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Mechanical splicing involves using mechanical fixtures to align and connect optical fibers. Mechanical splicing methods may involve either passive or active core alignment. Active core alignment produces a lower loss splice than passive alignment. However, passive core alignment methods can produce mechanical splices with acceptable loss measurements even with single mode fibers.

In the strictest sense, a mechanical splice is a permanent connection made between two optical fibers. Mechanical splices hold the two optical fibers in alignment for an indefinite period of time without movement. The amount of splice loss is stable over time and unaffected by changes in environmental or mechanical conditions.

If high splice loss results from assembling some mechanical splices, the splice can be reopened and the fibers realigned. Realignment includes wiping the fiber or ferrule end with a soft wipe, reinserting the fiber or ferrule in a new arrangement, and adding new refractive index material. Once producing an acceptable mechanical splice, splice realignment should be unnecessary because most mechanical splices are environmentally and mechanically stable within their intended application.

The types of mechanical splices that exist for mechanical splicing include glass, plastic, metal, and ceramic tubes; and V-groove and rotary devices. Materials that assist mechanical splices in splicing fibers include transparent adhesives and index matching gels. Transparent adhesives are epoxy resins that seal mechanical splices and provide index matching between the connected fibers.

Glass or Ceramic Alignment Tube Splices

Mechanical splicing may involve the use of a glass or ceramic alignment tube, or capillary. The inner diameter of this glass or ceramic tube is only slightly larger than the outer diameter of the fiber. A transparent adhesive, injected into the tube, bonds the two fibers together. The adhesive also provides index matching between the optical fibers. Figure 4-9 illustrates fiber alignment using a glass or ceramic tube. This splicing technique relies on the inner diameter of the alignment tube. If the inner diameter is too large, splice loss will increase because of fiber misalignment. If the inner diameter is too small, it is impossible to insert the fiber into the tube.

Figure 4-9. - A glass or ceramic alignment tube for mechanical splicing. 

V-Grooved Splices

Mechanical splices may also use either a grooved substrate or positioning rods to form suitable V-grooves for mechanical splicing. The basic V-grooved device relies on an open grooved substrate to perform fiber alignment. When inserting the fibers into the grooved substrate, the V-groove aligns the cladding surface of each fiber end. A transparent adhesive makes the splice permanent by securing the fiber ends to the grooved substrate. Figure 4-10 illustrates this type of open V-grooved splice.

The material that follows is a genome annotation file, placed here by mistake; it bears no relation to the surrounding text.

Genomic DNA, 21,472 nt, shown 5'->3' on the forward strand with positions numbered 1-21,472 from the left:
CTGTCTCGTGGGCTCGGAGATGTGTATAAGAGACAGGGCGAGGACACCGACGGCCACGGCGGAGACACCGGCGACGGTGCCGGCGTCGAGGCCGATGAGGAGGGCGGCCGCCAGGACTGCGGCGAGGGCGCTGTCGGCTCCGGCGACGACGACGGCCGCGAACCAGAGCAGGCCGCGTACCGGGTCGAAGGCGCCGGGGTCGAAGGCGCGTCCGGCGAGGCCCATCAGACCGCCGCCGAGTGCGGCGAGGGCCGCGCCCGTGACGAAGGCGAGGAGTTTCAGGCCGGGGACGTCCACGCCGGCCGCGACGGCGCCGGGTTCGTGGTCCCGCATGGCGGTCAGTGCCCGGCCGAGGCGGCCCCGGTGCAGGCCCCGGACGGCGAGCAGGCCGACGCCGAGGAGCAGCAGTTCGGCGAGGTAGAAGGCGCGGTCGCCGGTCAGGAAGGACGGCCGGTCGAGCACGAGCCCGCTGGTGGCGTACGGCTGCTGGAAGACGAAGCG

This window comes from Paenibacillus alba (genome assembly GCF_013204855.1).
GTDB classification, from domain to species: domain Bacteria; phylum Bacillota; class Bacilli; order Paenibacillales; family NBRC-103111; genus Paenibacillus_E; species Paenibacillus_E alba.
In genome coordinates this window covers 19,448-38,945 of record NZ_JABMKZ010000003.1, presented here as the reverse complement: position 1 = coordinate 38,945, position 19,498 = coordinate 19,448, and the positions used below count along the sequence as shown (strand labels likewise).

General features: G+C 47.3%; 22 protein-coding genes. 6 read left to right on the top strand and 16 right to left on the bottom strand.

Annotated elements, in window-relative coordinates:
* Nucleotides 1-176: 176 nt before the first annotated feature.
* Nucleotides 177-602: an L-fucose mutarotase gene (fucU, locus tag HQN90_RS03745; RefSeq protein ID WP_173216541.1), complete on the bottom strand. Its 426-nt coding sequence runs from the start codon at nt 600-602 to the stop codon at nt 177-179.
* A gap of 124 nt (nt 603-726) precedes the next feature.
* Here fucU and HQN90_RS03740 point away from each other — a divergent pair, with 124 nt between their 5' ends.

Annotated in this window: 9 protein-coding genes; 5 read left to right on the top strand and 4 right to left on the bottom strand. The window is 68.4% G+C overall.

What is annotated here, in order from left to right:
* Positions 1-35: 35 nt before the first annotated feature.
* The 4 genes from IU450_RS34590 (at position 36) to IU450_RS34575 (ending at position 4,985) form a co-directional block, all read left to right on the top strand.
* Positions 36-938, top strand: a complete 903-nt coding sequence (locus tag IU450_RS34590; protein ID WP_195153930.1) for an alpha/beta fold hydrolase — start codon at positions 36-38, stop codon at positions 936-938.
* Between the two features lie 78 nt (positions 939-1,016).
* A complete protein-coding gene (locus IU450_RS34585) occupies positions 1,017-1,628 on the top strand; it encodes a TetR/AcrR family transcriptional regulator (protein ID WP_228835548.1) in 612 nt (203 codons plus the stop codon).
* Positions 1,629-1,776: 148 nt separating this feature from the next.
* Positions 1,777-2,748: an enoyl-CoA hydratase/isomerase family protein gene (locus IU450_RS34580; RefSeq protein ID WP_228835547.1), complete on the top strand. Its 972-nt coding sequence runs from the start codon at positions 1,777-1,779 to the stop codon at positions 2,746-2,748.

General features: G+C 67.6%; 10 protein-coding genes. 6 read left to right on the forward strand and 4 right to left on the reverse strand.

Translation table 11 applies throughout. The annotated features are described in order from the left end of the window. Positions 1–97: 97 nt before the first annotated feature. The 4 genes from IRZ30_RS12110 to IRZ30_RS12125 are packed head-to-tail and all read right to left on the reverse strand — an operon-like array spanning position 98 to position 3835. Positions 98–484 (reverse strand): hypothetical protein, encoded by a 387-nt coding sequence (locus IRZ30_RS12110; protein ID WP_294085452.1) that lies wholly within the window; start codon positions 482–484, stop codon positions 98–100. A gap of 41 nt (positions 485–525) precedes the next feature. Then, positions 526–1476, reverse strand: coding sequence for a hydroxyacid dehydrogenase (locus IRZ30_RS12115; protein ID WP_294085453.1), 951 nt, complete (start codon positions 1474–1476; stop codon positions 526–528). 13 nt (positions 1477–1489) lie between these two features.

Figure 4-10. - Open V-grooved splice. 

V-grooved splices may involve sandwiching the butted ends of two prepared fibers between a V-grooved substrate and a flat glass plate. Additional V-grooved devices use two or three positioning rods to form a suitable V-groove for splicing. The V-grooved device that uses two positioning rods is the spring V-grooved splice. This splice uses a groove formed by two rods positioned in a bracket to align the fiber ends. The diameter of the positioning rods permits the outer surface of each fiber end to extend above the groove formed by the rods. A flat spring presses the fiber ends into the groove maintaining fiber alignment. Transparent adhesive completes the assembly process by bonding the fiber ends and providing index matching. Figure 4-11 is an illustration of the spring V-grooved splice. A variation of this splice uses a third positioning rod instead of a flat spring. The rods are held in place by a heat-shrinkable band, or tube.

Figure 4-11. - Spring V-grooved mechanical splice. 

Rotary Splices

In a rotary splice, the fibers are mounted into a glass ferrule and secured with adhesives. The splice begins as one long glass ferrule that is broken in half during the assembly process. A fiber is inserted into each half of the tube and epoxied in place using an ultraviolet cure epoxy. The endface of the tubes are then polished and placed together using the alignment sleeve. Figure 4-12 is an illustration of a rotary splice. The fiber ends retain their original orientation and have added mechanical stability since each fiber is mounted into a glass ferrule and alignment sleeve. The rotary splice may use index matching gel within the alignment sleeve to produce low-loss splices.

Figure 4-12. - Rotary mechanical splice. 

In shipboard applications, the Navy recommends using the rotary splice. The rotary splice is a low-loss mechanical splice that provides stable environmental and mechanical performance in the Navy environment. Stable performance means that splice loss does not vary significantly with changes in temperature or other environmental or mechanical conditions. Completing a rotary splice also requires only a small amount of training, or expertise. This shorter training time is another reason why the Navy recommends using the rotary splice over other mechanical or fusion splicing techniques.

Q.18 Describe a transparent adhesive.
Q.19 The Navy recommends using the rotary splice for what two reasons?

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